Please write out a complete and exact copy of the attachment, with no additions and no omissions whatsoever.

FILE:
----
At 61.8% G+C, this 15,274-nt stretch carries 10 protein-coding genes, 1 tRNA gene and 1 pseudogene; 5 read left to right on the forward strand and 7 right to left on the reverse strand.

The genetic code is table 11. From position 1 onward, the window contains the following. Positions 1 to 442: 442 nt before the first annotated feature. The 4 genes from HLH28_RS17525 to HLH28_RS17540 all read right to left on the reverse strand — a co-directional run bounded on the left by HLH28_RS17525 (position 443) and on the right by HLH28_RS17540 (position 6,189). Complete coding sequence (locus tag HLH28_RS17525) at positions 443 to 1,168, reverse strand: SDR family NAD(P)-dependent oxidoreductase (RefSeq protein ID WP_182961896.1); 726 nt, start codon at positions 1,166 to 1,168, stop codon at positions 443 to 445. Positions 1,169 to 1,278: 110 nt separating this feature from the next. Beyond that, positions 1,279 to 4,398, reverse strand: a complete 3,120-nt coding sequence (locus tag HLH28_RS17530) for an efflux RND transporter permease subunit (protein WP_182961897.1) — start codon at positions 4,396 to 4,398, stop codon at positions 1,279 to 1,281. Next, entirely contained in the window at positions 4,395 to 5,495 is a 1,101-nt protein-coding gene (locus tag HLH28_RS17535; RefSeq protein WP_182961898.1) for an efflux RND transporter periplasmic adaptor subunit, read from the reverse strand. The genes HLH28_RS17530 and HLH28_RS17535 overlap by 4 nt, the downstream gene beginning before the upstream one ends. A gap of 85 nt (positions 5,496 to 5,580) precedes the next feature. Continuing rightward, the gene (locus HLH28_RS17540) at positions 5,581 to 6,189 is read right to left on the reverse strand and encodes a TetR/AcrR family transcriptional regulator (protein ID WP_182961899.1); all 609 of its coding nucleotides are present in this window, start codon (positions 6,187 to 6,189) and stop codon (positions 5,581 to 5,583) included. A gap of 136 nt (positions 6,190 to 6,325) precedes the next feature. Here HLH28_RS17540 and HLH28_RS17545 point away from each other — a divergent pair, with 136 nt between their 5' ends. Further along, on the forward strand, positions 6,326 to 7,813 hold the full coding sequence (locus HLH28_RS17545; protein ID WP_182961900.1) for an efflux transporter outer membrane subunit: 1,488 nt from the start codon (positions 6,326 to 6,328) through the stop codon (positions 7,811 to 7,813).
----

At 61.8% G+C, this 15,274-nt stretch carries 10 protein-coding genes, 1 tRNA gene and 1 pseudogene; 5 read left to right on the forward strand and 7 right to left on the reverse strand.

The genetic code is table 11. From position 1 onward, the window contains the following. Positions 1 to 442: 442 nt before the first annotated feature. The 4 genes from HLH28_RS17525 to HLH28_RS17540 all read right to left on the reverse strand — a co-directional run bounded on the left by HLH28_RS17525 (position 443) and on the right by HLH28_RS17540 (position 6,189). Complete coding sequence (locus tag HLH28_RS17525) at positions 443 to 1,168, reverse strand: SDR family NAD(P)-dependent oxidoreductase (RefSeq protein ID WP_182961896.1); 726 nt, start codon at positions 1,166 to 1,168, stop codon at positions 443 to 445. Positions 1,169 to 1,278: 110 nt separating this feature from the next. Beyond that, positions 1,279 to 4,398, reverse strand: a complete 3,120-nt coding sequence (locus tag HLH28_RS17530) for an efflux RND transporter permease subunit (protein WP_182961897.1) — start codon at positions 4,396 to 4,398, stop codon at positions 1,279 to 1,281. Next, entirely contained in the window at positions 4,395 to 5,495 is a 1,101-nt protein-coding gene (locus tag HLH28_RS17535; RefSeq protein WP_182961898.1) for an efflux RND transporter periplasmic adaptor subunit, read from the reverse strand. The genes HLH28_RS17530 and HLH28_RS17535 overlap by 4 nt, the downstream gene beginning before the upstream one ends. A gap of 85 nt (positions 5,496 to 5,580) precedes the next feature. Continuing rightward, the gene (locus HLH28_RS17540) at positions 5,581 to 6,189 is read right to left on the reverse strand and encodes a TetR/AcrR family transcriptional regulator (protein ID WP_182961899.1); all 609 of its coding nucleotides are present in this window, start codon (positions 6,187 to 6,189) and stop codon (positions 5,581 to 5,583) included. A gap of 136 nt (positions 6,190 to 6,325) precedes the next feature. Here HLH28_RS17540 and HLH28_RS17545 point away from each other — a divergent pair, with 136 nt between their 5' ends. Further along, on the forward strand, positions 6,326 to 7,813 hold the full coding sequence (locus HLH28_RS17545; protein ID WP_182961900.1) for an efflux transporter outer membrane subunit: 1,488 nt from the start codon (positions 6,326 to 6,328) through the stop codon (positions 7,811 to 7,813).